On New Year’s Day, after a wild night of reveling and saying goodbye to our friends and enemies, my boyfriend at the time, Paul Cavanaugh and I left for our hitchhiking adventure. After a series of adventures along the way, we found ourselves standing outside of a truck stop in Big Springs, Nebraska trying to get a ride through Wyoming. I was 21 years old. To catch up with this story, read parts 1 – 3 first.
As we stood outside with our thumbs out and holding up our sign, it started to snow. We didn’t think much of it at the time. It was winter after all. Pretty soon the wind picked up, and it was snowing quite hard. In spite of the snow, we just couldn’t understand why no one even hesitated cruising by. After a few hours, we went inside to warm up. We were informed that we could only stay inside if we ordered food, so we both had breakfast. We lingered as long as we could because we could see that the storm had really picked up by then. The waitress finally came over and threw us out. We trudged back outside with our bags and guitar only to find that the snowstorm had now turned into an all-out blizzard. We stayed out in the cold for a while then wandered back in for coffee. Once again, we were told that we had to take our coffee outside unless we bought a meal. We didn’t have enough money to keep buying full meals every time we wanted to go in to warm up, so we decided to ask each trucker personally, if they would give us a ride to Wyoming. Every one of them turned us down. Some of them offered to take us to Colorado, but because hitchhiking was illegal there, we declined. A few cars offered to take us to Colorado, too. In fact, it seemed as though everyone was going that way. Not a single car was heading in the direction we wanted.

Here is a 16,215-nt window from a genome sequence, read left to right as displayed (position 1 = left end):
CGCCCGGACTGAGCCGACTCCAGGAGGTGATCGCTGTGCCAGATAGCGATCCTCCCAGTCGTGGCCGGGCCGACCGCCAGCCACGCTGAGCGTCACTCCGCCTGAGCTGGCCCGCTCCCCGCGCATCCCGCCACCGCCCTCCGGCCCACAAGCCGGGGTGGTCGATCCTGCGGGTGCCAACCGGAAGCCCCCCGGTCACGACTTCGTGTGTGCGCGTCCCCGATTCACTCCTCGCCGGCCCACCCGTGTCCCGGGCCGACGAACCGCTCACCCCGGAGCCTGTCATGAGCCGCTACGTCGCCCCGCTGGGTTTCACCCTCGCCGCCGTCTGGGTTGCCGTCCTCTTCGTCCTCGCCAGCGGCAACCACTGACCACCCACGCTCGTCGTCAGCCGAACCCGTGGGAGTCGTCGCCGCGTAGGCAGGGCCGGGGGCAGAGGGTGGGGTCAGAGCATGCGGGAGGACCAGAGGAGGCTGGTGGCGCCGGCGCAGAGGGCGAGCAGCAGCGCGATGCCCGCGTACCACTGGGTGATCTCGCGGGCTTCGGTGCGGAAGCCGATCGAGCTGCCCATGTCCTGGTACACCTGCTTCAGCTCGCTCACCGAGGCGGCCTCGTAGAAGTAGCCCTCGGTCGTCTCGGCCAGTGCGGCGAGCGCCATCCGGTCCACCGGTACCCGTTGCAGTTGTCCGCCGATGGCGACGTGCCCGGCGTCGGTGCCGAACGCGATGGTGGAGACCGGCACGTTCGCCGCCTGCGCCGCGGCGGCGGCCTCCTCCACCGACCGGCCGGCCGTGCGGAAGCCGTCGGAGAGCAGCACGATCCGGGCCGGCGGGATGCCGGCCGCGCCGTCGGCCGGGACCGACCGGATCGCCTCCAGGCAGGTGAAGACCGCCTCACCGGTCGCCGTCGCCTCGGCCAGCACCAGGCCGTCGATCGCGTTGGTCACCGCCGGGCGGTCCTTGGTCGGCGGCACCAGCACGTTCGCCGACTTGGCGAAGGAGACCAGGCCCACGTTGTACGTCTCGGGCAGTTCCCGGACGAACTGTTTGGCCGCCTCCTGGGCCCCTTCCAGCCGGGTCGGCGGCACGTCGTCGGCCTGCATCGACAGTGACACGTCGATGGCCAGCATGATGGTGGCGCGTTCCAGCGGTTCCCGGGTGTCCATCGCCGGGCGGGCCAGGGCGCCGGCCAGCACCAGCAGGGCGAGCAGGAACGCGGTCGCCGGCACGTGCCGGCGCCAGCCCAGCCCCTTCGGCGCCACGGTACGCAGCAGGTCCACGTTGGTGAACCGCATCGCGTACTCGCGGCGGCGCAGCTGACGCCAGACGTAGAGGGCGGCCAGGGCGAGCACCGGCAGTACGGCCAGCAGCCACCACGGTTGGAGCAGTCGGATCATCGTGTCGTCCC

Eventually, the cold got to us, and I remembered that my brother had given me a space blanket. It was a very thin sheet made of Mylar that was silver on one side and black on the other and was used by NASA to fight extremes in weather. That gift kept us alive as we huddled underneath with occasional breaks to use the bathroom or buy coffee, trying to stay warm and still holding out our sign and at least one thumb. We even bought a couple more meals, but hitchhikers weren’t welcome, and they started even hurrying us through those meals, threatening to call the State Troopers. It wasn’t illegal to hitchhike in Nebraska, and we were very careful to stay off the highway itself, but we also knew that we didn’t want any trouble and hippies were considered trouble in general. We stayed at that truck stop for 46 hours until one kind woman, Diana, told us that the reason we couldn’t get a ride was because all of the roads to Wyoming were closed due to the storm. She offered us a ride to the Denver bus station, which we gladly accepted. She made and sold riding crops at horse shows and was on the way to one in Colorado. Her car was packed full of them, so Paul and I took turns perching precariously on top of them in the back seat while the other one rode in the front. It was not the most comfortable ride, but it was warm, and she was very friendly. A few months later, we met her again in California. I’ve always been amazed by the number of people I’ve run into in unexpected places other than where I first knew them. You’ll hear a little more about that as I go along with these stories.